28 Jul 2016

Will the Rio games be clean?

7:52 pm on 28 July 2016

Sports Call - This week, the International Olympic Committee (IOC) stopped short of handing Russia a blanket ban from next month's Rio Games, despite evidence of state-sponsored doping.

sport doping

Doping in Rio? More than likely. Photo: 123rf

With all the recent revelations and the IOC's Russian side-step, how clean can we expect the Olympics to be?

The IOC chose not to ban Russia outright from Rio; instead, it gave individual sports governing bodies the responsibility to decide if the athletes could compete.

The move has been slammed by anti-doping agencies and athletes around the world.

Drugfree Sport New Zealand chief executive Graeme Steel labelled it weak and extremely disappointing.

The chief executive of Drug Free Sport New Zealand, Graeme Steel.

The chief executive of Drug Free Sport New Zealand, Graeme Steel. Photo: Supplied

"The IOC said earlier this year that international sports federations should not be involved in anti-doping work as they have a conflict of interest, and now, in almost the same breath, they're saying we'll now give responsibility back to them."

The World Rowing Federation came down strong, slashing the Russian Olympic rowing team from 26 athletes to six.

Russian rowers.

File photo of Russian rowers: The number of athletes who can compete has been slashed. Photo: PHOTOSPORT

But the International Judo Federation, which lists the Russian President Vladimir Putin as its honorary president, has allowed Russian athletes to participate.

New Zealand's Adrian Leat who won the silver medal during his 73kg Judo Final against against England's Danny Williams. Commonwealth Games. Glasgow. July 2014.

Russia will also have judo athletes at Rio. Photo: PHOTOSPORT

So Russia is expected to have more than 250 athletes at the Olympics and convicted drug cheats from other countries, who have already served their bans, will compete too.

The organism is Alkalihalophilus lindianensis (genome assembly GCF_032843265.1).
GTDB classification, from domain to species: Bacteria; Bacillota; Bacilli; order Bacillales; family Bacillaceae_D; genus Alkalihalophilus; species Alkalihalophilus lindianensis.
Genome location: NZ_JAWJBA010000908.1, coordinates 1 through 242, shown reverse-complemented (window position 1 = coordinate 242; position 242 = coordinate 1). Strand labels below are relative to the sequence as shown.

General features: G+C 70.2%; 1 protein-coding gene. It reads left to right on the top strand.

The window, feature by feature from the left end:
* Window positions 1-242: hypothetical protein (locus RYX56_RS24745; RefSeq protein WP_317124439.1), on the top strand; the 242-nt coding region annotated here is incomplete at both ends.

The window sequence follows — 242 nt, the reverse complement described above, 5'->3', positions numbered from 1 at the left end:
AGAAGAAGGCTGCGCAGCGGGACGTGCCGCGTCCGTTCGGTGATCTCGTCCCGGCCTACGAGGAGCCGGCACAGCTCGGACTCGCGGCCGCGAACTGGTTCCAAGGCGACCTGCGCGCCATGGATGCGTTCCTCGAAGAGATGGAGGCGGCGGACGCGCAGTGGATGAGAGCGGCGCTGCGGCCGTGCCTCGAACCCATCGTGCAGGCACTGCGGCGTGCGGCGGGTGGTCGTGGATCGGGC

That raises the question: will there be any current dopers in Rio?

Graeme Steel believes there will and said some of them will win.

"It's clear from what we've seen from Russia, and what we know about doping that's happening in other countries, that athletes are still doping and some are getting away with it. So some athletes in Rio will succeed and they will have doped to do that."

A former head of the World Anti-Doping Agency (WADA), New Zealander David Howman, agreed and said it would be naive to think otherwise.

He said research showed the powerful allure of Olympic glory.

"Would you go to an Olympic Games and cheat if you were sure of getting a gold medal but you're probably going to die before you're 25? A high percentage of athletes say yes they will. So you've got to balance that sort of information, that knowledge you've got from research, against your hopes."

Outgoing director-general of WADA David Howman.

Former WADA boss David Howman said there would always be doping and corruption when money was involved. Photo: Photosport

The problem is so bad a former New Zealand Olympian is calling for all athletes who win medals alongside Russians not to stand on the podium during the medal ceremony.

Moss Burmester, who swam at the 2004 and 2008 Games, said doping runs deep and clean athletes felt powerless to stop it.

The former New Zealand Olympic swimmer Moss Burmester.

Former New Zealand Olympic swimmer Moss Burmester: "Certain sports, you just know." Photo: PHOTOSPORT

"It's not just the Russians; it's rife throughout sport. Certain sports you just know, and the athletes who're in there, who're clean, they can look around the sport and the locker rooms and marshalling rooms and they know who the dirty athletes are; they just can't speak out about it."

One of the New Zealand athletes almost robbed of his Olympic place is Greg Miller, 31, who claimed his spot after the suspension of an Australian wrestler.

Miller works full-time, spent $15,000 of his own money and committed to 15 years of training trying to get to Rio, only to almost have his dream dashed by a doper.

He said to miss out in that way would have been devastating.

"That would have been something that haunted me for the rest of my life, to miss out to someone who was ultimately banned from the Olympics."

Rio at night.

Rio de Janeiro Photo: IOC

So if Rio isn't clean, will any Olympics ever be?

Former WADA boss Howman doubts it.

"Some are persuaded to cheat, cheat for the hope that they're going to achieve immortality and fame, those psychological or personal, human things haven't altered. The whole process of collecting urine and blood is fraught with human fragility because you rely so much on humans to do the work and at each stage of that you've got the possibility of being corrupt and paid off."

Howman said crime was involved in 25 percent of world sport and said where there was money to be made, there would always be doping and corruption.

The Rio Olympics appear to be no different.

  • Nothing dopey about IOC's Russia stance
  • Have the Olympics lost their way?
  • 1960: 'The Golden Hour'
  • Why hosting the Olympics is a bad idea